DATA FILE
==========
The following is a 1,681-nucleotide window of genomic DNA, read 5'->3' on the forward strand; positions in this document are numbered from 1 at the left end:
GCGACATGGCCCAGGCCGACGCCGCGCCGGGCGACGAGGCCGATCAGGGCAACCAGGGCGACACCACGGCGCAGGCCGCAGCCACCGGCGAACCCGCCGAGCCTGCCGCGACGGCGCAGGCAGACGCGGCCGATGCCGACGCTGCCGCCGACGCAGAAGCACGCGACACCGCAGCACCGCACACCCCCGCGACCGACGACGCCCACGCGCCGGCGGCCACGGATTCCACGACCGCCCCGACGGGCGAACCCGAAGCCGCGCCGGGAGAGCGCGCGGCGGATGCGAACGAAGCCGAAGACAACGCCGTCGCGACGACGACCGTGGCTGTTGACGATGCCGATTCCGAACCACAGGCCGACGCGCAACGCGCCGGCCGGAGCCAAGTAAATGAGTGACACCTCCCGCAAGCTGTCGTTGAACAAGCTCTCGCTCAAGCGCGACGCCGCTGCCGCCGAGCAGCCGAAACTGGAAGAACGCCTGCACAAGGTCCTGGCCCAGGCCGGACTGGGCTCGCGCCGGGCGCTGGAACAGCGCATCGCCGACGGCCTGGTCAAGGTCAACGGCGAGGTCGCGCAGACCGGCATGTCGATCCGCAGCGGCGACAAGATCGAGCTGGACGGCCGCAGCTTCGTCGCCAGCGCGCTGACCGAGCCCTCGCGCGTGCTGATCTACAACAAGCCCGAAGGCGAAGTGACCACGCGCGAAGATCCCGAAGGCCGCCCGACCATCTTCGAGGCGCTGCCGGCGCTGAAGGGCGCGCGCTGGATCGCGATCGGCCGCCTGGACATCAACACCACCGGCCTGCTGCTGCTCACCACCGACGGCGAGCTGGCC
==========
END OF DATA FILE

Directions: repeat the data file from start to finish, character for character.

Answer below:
The following is a 1,681-nucleotide window of genomic DNA, read 5'->3' on the forward strand; positions in this document are numbered from 1 at the left end:
GCGACATGGCCCAGGCCGACGCCGCGCCGGGCGACGAGGCCGATCAGGGCAACCAGGGCGACACCACGGCGCAGGCCGCAGCCACCGGCGAACCCGCCGAGCCTGCCGCGACGGCGCAGGCAGACGCGGCCGATGCCGACGCTGCCGCCGACGCAGAAGCACGCGACACCGCAGCACCGCACACCCCCGCGACCGACGACGCCCACGCGCCGGCGGCCACGGATTCCACGACCGCCCCGACGGGCGAACCCGAAGCCGCGCCGGGAGAGCGCGCGGCGGATGCGAACGAAGCCGAAGACAACGCCGTCGCGACGACGACCGTGGCTGTTGACGATGCCGATTCCGAACCACAGGCCGACGCGCAACGCGCCGGCCGGAGCCAAGTAAATGAGTGACACCTCCCGCAAGCTGTCGTTGAACAAGCTCTCGCTCAAGCGCGACGCCGCTGCCGCCGAGCAGCCGAAACTGGAAGAACGCCTGCACAAGGTCCTGGCCCAGGCCGGACTGGGCTCGCGCCGGGCGCTGGAACAGCGCATCGCCGACGGCCTGGTCAAGGTCAACGGCGAGGTCGCGCAGACCGGCATGTCGATCCGCAGCGGCGACAAGATCGAGCTGGACGGCCGCAGCTTCGTCGCCAGCGCGCTGACCGAGCCCTCGCGCGTGCTGATCTACAACAAGCCCGAAGGCGAAGTGACCACGCGCGAAGATCCCGAAGGCCGCCCGACCATCTTCGAGGCGCTGCCGGCGCTGAAGGGCGCGCGCTGGATCGCGATCGGCCGCCTGGACATCAACACCACCGGCCTGCTGCTGCTCACCACCGACGGCGAGCTGGCC